President Donald Trump said Thursday he will issue a new order restricting travel from nations the administration says are linked to terrorism rather than appeal a court hold on the current ban.
The administration, which has been losing court battles around the nation over the ban, promised the new order at a news conference and in written arguments filed with the 9th U.S. Circuit Court of Appeals.
"As far as the new order, the new order is going to be very much tailored to the what I consider to be a very bad decision," Trump said of the appeals court's ruling last week blocking enforcement of the controversial restrictions on travelers from seven majority-Muslim countries.
Trump did not clarify details of what would be in the new order, saying only that it would be "tailored" to the previous rulings issued by "bad" courts -- most of which concluded that challenges to its constitutionality would likely prevail.
The president also downplayed the chaos that erupted at airports around the world in the wake of the travel ban, as workers, students, people trying to visit families in the U.S. and others with valid visas were either denied permission to board planes or turned away after arriving in the U.S.
State Department officials said an estimated 60,000 visas were canceled. Trump blamed much of the turmoil at U.S. airports on a Delta Airlines computer outage.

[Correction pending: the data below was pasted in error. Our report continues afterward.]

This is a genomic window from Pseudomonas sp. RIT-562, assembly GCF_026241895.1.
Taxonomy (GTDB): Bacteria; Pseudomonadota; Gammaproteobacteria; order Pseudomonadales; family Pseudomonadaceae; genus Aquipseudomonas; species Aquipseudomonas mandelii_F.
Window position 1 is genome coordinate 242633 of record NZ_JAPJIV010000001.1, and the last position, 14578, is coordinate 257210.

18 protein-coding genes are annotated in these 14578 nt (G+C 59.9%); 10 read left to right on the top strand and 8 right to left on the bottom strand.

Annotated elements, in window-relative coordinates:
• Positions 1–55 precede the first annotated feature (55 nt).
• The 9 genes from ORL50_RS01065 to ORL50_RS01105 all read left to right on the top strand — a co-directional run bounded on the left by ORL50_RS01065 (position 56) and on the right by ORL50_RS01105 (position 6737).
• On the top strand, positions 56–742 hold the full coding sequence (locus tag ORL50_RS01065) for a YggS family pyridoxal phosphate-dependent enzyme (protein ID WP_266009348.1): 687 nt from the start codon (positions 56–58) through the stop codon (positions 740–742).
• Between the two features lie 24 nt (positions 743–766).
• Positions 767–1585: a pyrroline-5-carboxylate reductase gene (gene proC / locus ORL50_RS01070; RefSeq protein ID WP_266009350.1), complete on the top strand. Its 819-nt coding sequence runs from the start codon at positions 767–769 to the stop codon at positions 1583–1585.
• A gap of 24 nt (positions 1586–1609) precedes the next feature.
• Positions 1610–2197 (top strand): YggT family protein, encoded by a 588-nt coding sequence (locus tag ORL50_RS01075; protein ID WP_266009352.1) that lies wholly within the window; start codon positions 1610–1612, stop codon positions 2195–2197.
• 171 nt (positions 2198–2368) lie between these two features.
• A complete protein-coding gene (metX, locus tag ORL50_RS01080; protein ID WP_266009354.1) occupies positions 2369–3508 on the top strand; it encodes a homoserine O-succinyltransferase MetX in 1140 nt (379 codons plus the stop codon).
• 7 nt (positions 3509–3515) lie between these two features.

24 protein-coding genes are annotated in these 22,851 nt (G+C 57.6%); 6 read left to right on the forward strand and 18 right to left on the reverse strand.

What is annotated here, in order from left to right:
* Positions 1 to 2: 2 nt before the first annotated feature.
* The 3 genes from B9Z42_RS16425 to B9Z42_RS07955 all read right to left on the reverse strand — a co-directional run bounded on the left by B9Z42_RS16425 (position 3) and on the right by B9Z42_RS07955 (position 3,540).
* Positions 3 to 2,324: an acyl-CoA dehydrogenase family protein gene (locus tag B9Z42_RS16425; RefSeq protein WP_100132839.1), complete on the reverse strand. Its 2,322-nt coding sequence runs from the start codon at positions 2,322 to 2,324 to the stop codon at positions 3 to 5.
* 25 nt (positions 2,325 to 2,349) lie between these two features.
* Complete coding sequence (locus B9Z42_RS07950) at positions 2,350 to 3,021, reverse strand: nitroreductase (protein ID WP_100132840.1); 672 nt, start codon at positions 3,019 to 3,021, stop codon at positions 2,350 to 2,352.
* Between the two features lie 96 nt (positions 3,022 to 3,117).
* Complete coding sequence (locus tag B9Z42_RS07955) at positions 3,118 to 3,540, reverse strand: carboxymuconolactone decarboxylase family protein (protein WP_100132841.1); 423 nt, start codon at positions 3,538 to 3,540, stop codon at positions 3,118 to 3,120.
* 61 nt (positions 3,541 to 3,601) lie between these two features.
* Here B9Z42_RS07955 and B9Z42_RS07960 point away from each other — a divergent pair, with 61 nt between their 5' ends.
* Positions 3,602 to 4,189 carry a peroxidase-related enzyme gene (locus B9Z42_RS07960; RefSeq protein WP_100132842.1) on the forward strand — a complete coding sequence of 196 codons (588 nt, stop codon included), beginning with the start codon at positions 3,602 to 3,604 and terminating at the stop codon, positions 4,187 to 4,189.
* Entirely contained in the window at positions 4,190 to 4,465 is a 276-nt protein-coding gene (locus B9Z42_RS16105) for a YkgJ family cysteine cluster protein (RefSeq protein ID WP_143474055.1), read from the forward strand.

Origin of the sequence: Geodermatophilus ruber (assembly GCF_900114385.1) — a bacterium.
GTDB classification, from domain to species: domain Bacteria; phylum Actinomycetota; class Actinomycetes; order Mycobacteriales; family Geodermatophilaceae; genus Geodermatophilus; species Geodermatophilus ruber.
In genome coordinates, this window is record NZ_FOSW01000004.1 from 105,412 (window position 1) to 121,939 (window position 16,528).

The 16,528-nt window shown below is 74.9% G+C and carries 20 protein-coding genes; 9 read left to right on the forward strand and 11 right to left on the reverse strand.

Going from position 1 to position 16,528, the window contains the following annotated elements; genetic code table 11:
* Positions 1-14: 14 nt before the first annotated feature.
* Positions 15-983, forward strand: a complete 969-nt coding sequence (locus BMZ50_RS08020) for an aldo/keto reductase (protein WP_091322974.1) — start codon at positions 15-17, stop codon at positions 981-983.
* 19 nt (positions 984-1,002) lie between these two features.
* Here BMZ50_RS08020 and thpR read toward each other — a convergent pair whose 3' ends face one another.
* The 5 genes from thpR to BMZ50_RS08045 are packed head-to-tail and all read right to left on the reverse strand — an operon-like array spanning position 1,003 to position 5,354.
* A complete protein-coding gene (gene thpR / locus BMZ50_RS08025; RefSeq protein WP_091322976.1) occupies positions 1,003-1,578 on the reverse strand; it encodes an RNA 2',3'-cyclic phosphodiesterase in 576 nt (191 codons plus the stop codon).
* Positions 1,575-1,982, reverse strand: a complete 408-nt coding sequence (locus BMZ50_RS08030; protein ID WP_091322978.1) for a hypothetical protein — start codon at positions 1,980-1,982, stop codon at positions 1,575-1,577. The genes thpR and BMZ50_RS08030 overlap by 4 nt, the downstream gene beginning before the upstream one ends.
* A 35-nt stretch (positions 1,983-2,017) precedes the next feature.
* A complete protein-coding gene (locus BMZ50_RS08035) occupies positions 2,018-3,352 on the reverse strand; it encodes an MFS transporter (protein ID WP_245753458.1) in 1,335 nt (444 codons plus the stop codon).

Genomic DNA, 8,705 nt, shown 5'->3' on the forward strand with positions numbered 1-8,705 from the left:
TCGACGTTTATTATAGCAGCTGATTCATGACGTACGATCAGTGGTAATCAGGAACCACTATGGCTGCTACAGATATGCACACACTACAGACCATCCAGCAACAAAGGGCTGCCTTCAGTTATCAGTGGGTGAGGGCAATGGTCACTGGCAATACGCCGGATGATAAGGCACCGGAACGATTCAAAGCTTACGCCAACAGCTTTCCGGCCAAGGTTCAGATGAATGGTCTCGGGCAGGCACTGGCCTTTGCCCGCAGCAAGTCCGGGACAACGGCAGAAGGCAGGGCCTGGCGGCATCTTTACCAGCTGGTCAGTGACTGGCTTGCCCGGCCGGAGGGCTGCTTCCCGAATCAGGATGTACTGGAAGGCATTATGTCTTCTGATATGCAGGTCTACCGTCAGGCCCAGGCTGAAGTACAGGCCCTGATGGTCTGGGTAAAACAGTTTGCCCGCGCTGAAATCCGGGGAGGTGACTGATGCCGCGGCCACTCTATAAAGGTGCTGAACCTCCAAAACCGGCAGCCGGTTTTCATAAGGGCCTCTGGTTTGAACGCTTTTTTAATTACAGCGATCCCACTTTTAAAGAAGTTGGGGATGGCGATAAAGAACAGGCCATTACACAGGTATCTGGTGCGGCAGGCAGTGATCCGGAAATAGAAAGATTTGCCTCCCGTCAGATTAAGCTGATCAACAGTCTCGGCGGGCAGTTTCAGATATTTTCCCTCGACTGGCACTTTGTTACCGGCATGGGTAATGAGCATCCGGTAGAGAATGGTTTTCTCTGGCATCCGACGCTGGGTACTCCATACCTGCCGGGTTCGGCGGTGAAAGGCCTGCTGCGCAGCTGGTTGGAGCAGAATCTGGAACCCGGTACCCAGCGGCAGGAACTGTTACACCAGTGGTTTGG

"Let me tell you about the travel ban. We had a very smooth rollout of the travel ban. But we had a bad court. Got a bad decision," he said. "The rollout was perfect."
Given the plans for the new executive order, Trump administration officials said they would no longer pursue an appeal of the 9th Circuit's hold on the previous order.
"Rather than continuing this litigation," the administration said in a brief, "the president intends in the near future to rescind the order and replace it with a new, substantially revised executive order to eliminate what the panel erroneously thought were constitutional concerns."
The 9th Circuit's active judges had been expected to vote on whether to reconsider the previous action upholding the hold on the ban, taken by a three-member motions panel of the court, after the close of briefing Thursday.